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This study focuses on the five most prominent Swiss writers of the last thirty-five years whose work features ecological crisis. It is an analysis of five narratologically divergent styles, ranging from the eco-parables of Franz Hohler to the hermeneutically defiant work of Gertrud Leutenegger. Between these poles, the author also explores works by Walther Kauer, Max Frisch and Beat Sterchi. Previously unpublished material from interviews with three of the authors is included.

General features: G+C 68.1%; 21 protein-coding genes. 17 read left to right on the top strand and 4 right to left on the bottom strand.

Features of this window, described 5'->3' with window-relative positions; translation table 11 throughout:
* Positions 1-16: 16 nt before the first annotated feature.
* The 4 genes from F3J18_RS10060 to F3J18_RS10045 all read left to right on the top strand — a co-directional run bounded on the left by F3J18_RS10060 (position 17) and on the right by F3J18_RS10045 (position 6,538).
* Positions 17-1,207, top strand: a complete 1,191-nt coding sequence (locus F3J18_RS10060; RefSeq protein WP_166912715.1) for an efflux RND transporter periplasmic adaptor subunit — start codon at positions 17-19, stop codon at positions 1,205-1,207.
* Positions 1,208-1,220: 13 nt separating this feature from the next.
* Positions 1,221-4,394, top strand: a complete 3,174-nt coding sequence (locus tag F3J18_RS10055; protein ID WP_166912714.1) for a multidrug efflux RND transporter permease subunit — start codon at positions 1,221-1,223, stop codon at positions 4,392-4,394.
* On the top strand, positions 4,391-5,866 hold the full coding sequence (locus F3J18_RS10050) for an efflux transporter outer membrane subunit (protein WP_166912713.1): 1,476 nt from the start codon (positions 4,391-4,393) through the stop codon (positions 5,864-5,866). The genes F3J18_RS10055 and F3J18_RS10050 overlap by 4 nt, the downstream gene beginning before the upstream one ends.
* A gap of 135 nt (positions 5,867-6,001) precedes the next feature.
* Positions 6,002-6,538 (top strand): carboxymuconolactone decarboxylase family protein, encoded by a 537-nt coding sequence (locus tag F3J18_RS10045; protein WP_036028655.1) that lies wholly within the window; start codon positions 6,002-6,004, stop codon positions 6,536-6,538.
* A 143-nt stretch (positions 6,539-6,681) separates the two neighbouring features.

These writers are not only the most widely read and respected ecologically committed authors in Switzerland but also present a wide range of approaches to ecological problems in terms of both form and content. The study's purpose is not merely to provide a survey of fictional, ecological discourse in Switzerland but to analyse the literary strategies used: how well do the ways the authors tell their tales support their critical thrust? This question is posed within the proposition of the theoretical framework of an 'ecological voice'.